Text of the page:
Mazel Tov, Nancy Kaufman!
Nancy Kaufman, a longtime friend of the Jewish Women’s Archive, has been named the new CEO of the National Council for Jewish Women (NCJW). NCJW’s President Nancy Ratzan described Kaufman in terms that would be familiar to anyone who has worked with her:
Nancy is a dynamic, bold, and visionary leader, who is devoted to NCJW’s commitment to deliver the voices and actions of progressive Jewish women as a powerful force for social change.
A native of Brookline, MA, Nancy Kaufman has served as the head of the Jewish Community Relations Council (JCRC) in Boston for the past 20 years, where she became known as a staunch advocate for social justice and Israel. She received an honorary doctorate in public service from Northeastern University in 2001 as well as the Woman of Valor Award in 2007 from Jewish Funds for Justice. “Nancy has transformed the Greater Boston Jewish community during her celebrated career at JCRC,” wrote JCRC President, Bill Gabovitch. “She has elevated our community’s awareness of social justice issues and brought together ethnic and religious leaders from across the spectrum.”
The Boston Jewish community will feel the loss. As philanthropist Myra Kraft told the Boston Globe, Kaufman helped “transform the Jewish Community Relations Council from a little-known Jewish group to one of the highest-profile nonprofits in the city. ‘She made the JCRC what it is today,’’’ said Kraft.
It’s easy to imagine how pleased NCJW’s founder, Hannah Greenebaum Solomon, one of JWA’s “Women of Valor,” would be with Kaufman’s appointment. A superb organizer, Solomon emphasized unity and orchestrated agreements among Jewish, gentile, and government groups on local, national, and international levels—just as Nancy Kaufman did in her role at the JCRC.
Hannah Solomon founded the NCJW in 1893 after a disappointing experience helping to organize the Chicago World’s Fair, where she had no choice but to face the fact that women were expected to be seen but not heard. "The only part of the program they wished us to fill was the chairs," she joked. The daughter and wife of successful men, Hannah Solomon believed that with elite status came the responsibility to serve and care for her community; she regarded philanthropy as an important expression of Jewish faith. Under her leadership, the NCJW not only served its community but became a training ground for women entering politics—a pursuit that was outside what was then considered acceptable for women.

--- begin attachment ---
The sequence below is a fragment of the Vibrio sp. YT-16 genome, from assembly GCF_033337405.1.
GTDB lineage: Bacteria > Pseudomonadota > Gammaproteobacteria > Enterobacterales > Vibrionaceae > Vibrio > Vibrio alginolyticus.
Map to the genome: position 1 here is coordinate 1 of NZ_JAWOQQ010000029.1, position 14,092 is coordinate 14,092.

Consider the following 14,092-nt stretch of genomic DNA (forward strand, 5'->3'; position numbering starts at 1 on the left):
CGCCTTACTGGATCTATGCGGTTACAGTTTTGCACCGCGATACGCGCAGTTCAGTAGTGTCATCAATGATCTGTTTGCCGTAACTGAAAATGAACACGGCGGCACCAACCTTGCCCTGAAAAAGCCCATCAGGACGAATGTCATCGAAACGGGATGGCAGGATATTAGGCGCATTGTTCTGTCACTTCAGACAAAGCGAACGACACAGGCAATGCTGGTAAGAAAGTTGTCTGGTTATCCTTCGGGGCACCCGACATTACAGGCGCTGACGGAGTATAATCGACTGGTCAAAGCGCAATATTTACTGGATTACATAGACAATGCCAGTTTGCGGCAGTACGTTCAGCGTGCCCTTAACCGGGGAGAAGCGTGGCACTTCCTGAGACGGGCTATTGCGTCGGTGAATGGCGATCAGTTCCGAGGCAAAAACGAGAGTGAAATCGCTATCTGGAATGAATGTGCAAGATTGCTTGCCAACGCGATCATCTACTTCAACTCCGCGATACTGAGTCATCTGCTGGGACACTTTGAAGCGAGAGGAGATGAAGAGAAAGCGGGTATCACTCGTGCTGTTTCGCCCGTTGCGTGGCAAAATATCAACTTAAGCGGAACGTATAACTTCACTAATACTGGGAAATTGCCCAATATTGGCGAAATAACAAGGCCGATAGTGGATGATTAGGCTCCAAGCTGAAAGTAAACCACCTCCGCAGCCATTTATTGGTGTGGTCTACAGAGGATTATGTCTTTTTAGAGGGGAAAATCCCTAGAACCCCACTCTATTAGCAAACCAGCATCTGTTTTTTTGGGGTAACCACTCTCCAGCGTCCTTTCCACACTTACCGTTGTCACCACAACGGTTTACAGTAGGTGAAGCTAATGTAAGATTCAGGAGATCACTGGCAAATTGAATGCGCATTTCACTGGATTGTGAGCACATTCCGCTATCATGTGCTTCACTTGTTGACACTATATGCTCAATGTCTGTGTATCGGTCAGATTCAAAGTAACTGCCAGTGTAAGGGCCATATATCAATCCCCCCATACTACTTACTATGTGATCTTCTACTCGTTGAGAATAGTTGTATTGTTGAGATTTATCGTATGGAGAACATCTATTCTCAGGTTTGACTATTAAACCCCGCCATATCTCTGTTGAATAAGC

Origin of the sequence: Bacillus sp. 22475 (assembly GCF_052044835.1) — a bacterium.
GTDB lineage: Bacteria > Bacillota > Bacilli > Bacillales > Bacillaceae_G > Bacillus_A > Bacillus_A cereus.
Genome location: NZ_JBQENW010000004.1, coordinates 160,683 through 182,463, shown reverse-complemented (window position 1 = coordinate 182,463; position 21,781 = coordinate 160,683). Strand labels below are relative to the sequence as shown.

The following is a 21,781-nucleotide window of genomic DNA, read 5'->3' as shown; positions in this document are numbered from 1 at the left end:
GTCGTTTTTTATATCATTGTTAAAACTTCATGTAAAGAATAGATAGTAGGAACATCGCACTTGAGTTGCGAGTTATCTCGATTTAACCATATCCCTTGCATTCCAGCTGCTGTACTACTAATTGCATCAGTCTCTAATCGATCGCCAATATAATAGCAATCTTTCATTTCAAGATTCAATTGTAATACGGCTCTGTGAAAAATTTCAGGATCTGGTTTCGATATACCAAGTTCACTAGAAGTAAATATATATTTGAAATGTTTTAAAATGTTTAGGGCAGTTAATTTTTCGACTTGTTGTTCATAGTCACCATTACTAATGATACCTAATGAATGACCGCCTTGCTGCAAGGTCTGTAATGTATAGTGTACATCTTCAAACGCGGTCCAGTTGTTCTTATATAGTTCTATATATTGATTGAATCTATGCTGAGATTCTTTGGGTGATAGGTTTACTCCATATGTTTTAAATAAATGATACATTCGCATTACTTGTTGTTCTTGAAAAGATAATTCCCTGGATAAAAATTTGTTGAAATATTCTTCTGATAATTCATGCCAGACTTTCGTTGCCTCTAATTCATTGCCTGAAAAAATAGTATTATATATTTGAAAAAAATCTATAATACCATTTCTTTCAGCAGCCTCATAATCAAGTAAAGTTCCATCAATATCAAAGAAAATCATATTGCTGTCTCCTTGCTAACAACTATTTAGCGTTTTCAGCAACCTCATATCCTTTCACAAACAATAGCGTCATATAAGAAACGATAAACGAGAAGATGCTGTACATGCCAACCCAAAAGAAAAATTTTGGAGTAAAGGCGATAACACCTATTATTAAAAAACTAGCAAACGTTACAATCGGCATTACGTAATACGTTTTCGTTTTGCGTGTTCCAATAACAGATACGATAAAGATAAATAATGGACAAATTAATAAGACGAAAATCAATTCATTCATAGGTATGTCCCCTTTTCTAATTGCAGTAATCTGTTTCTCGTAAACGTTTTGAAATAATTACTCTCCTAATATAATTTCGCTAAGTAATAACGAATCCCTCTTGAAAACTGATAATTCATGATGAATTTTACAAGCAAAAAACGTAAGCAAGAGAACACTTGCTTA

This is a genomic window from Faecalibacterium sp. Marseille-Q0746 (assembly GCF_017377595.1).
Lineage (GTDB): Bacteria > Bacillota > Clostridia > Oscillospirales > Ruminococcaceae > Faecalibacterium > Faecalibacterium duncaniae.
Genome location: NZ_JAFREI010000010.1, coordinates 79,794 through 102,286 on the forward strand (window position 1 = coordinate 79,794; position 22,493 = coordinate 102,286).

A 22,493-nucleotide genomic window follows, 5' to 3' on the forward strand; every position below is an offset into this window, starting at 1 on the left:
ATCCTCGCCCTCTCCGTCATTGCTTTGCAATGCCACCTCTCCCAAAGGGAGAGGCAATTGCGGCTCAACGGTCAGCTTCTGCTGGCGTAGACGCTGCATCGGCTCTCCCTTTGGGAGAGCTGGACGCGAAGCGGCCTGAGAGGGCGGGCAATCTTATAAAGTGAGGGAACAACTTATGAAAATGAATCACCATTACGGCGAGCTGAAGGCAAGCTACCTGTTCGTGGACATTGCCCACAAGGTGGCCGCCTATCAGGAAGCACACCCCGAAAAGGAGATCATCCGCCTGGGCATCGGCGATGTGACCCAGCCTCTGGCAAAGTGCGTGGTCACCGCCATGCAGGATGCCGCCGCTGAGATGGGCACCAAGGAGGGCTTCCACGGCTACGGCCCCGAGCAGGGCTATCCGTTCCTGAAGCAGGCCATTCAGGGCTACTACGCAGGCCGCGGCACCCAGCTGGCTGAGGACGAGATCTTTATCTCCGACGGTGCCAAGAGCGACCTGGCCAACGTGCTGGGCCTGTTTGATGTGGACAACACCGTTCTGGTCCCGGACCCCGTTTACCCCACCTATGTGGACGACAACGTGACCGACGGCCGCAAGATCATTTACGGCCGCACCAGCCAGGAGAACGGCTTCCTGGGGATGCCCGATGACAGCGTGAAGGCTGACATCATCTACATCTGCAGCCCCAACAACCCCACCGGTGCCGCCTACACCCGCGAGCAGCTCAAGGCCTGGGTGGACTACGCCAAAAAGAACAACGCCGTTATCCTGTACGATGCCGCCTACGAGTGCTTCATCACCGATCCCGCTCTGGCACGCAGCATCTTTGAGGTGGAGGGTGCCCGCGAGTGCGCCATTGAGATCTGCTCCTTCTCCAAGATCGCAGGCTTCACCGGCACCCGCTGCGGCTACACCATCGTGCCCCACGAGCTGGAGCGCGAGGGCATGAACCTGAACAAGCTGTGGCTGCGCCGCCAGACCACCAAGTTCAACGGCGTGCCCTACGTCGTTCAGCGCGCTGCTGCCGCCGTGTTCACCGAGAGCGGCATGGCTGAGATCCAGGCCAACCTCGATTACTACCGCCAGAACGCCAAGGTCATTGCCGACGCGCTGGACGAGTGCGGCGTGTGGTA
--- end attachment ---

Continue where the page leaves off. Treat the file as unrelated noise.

Today, the NCJW is a progressive, grassroots, social justice organization that works to improve the quality of life for women, children, and families and to safeguard individual rights through political activism and advocacy. A Brandeis University graduate who received an MSW in community organization and social planning from the Boston College School of Social Work and a mid-career masters in public administration from Harvard’s Kennedy School of Government, Nancy Kaufman is the perfect person to lead the NCJW into the future. “NCJW is poised to expand its impact exponentially,” she said. “I am honored to join in helping the organization claim its ‘chair at the table’ … Working with NCJW offers me the opportunity of a lifetime to merge my lifelong dedication to the universal pursuit of social justice with my commitment to Tikkun Olam—repair of the world—from a particularly Jewish perspective.”
Good luck, Nancy. We'll miss you.